Journal of Human Reproductive Science
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ORIGINAL ARTICLE Table of Contents   
Year : 2018  |  Volume : 11  |  Issue : 2  |  Page : 142-147
Methylenetetrahydrofolate reductase gene-specific methylation and recurrent miscarriages: A Case- Control Study from North India

1 Department of Anthropology, University of Delhi, New Delhi, India
2 Centre for Cellular and Molecular Biology, Hyderabad, Telangana, India
3 Department of Anthropology, Manipur University, Imphal, Manipur, India
4 Department of Obstetrics and Gynaecology, Lady Hardinge Medical College, New Delhi, India

Correspondence Address:
Dr. Kallur Nava Saraswathy
Department of Anthropology, University of Delhi, New Delhi
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Source of Support: None, Conflict of Interest: None

DOI: 10.4103/jhrs.JHRS_145_17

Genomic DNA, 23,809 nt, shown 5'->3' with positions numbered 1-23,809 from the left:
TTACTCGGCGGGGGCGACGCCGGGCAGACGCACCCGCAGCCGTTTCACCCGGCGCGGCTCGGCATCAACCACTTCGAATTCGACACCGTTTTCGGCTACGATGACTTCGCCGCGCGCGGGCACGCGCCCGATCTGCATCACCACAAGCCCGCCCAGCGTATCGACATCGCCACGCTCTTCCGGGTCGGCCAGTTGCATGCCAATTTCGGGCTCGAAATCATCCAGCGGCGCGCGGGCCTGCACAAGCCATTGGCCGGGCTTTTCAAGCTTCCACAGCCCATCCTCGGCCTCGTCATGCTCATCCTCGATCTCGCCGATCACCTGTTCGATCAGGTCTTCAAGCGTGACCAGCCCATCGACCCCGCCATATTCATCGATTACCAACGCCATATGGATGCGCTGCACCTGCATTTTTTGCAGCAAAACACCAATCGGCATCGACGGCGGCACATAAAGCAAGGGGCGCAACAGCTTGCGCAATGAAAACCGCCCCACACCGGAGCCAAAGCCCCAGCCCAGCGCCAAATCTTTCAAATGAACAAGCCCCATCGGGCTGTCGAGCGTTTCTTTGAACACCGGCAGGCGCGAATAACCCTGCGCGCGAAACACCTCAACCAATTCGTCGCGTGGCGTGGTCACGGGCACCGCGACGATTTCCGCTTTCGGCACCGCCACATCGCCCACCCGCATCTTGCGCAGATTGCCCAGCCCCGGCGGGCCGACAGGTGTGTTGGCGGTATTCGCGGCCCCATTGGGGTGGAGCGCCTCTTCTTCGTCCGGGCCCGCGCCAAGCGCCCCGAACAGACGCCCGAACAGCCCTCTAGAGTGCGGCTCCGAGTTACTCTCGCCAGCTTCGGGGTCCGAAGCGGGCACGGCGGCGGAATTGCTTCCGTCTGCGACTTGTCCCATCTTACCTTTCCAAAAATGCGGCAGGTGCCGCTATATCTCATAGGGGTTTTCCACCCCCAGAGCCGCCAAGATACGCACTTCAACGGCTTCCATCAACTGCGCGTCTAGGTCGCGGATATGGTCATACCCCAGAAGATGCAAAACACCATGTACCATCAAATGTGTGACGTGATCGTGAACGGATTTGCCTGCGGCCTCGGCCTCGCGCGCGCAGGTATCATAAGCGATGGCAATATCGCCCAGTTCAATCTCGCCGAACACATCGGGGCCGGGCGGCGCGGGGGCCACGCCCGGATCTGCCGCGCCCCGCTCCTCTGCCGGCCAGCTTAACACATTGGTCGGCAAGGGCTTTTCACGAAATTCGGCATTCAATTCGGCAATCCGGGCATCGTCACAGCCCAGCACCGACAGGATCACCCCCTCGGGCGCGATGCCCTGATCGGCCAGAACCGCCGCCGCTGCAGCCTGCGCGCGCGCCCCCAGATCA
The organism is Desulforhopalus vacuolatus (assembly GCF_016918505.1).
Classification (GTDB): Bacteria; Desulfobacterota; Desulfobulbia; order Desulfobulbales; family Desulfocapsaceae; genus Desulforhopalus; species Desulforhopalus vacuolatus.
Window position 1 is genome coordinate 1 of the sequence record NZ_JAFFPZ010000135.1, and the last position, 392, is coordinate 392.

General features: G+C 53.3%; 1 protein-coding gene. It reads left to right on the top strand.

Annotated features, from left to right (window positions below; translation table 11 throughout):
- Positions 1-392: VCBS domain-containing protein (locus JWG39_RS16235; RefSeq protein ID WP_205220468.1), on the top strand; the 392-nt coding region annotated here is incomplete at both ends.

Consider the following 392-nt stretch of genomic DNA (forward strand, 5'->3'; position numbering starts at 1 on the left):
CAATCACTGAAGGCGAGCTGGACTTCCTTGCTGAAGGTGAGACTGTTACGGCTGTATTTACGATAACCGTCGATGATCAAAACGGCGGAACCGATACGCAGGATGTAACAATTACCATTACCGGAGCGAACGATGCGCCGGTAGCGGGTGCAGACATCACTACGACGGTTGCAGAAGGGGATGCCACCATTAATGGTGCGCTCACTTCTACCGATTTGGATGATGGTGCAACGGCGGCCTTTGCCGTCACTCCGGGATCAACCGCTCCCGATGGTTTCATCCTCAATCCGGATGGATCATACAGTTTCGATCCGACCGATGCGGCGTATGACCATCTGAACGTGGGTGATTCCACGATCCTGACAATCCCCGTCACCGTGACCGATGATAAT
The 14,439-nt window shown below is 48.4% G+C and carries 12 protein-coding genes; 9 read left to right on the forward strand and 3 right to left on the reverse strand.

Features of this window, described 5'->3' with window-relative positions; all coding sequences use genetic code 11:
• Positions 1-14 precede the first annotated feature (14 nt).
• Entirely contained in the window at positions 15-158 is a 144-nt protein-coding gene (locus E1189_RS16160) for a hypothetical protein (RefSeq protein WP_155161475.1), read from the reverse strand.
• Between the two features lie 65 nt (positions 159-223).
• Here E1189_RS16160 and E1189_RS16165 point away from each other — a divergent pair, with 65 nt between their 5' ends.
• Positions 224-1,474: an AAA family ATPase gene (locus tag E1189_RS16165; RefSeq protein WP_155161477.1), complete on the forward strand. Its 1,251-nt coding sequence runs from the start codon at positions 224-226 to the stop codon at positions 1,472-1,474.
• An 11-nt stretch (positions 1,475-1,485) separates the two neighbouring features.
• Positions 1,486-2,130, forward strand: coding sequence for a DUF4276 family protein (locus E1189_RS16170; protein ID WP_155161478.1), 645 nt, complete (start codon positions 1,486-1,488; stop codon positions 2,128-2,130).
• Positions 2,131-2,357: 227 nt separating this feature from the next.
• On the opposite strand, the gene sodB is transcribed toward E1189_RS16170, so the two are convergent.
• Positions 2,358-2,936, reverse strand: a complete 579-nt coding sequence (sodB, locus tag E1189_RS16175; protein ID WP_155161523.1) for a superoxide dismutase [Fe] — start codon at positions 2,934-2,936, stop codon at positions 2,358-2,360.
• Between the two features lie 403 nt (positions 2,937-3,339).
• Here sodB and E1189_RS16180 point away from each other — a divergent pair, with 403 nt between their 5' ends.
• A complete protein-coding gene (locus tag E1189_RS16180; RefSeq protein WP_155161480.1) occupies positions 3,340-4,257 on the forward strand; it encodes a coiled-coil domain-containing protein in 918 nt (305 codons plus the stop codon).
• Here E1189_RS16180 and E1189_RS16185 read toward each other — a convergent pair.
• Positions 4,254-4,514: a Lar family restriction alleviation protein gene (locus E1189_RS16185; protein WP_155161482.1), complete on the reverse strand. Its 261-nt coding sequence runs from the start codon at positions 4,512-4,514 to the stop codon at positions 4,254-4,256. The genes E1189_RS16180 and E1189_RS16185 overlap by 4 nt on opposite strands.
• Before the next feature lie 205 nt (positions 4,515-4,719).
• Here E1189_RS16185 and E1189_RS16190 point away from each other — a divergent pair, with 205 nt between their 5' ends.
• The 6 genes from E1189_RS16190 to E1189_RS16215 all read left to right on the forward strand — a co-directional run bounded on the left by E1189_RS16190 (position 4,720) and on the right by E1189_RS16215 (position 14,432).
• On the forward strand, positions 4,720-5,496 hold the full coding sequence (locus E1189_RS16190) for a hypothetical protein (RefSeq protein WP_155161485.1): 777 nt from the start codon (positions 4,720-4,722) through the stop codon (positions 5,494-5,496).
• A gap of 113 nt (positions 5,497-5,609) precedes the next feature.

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Aim: This study aimed to understand the association of gene-specific methylation of the promoter region of methylenetetrahydrofolate reductase (MTHFR) in the causation of recurrent miscarriages (RMs) both independently and also in light of MTHFR C677T polymorphism, hyperhomocysteinemia, folate, and Vitamin B12 deficiency. Settings and Design: This was a hospital-based, case–control, observational study. Methods: The proposed study included a total of 85 RM cases and 121 nonpregnant controls. Biochemical (homocysteine, folate, and Vitamin B12) investigations, MTHFR polymorphism (C677T), and MTHFR allele-specific methylation were done on all the samples. Results: Methylation-specific polymerase chain reaction of MTHFR gene revealed that methylated allele (single dose) was found to pose a significant 3.6-fold increased risk for RM. The degree of risk of methylated allele for RM was found to be aggravated from the normal genotype CC (2.8 folds) to CT (7.5 folds) individuals. Vitamin B12 deficiency and folate repletion were found to be posing an increased risk in association with methylated allele for recurrent miscarriages as compared to the respective controls. Conclusion: Recurrent miscarriage cases were found to be hypermethylated with respect to MTHFR gene-specific methylation as compared to the controls. High prevalence of folate repletion causing imbalance between folate and Vitamin 12 levels may lead to hypermethylation among recurrent miscarriage cases. The present study highlights the significance of the epigenetic mechanisms in the causation of the recurrent miscarriages.

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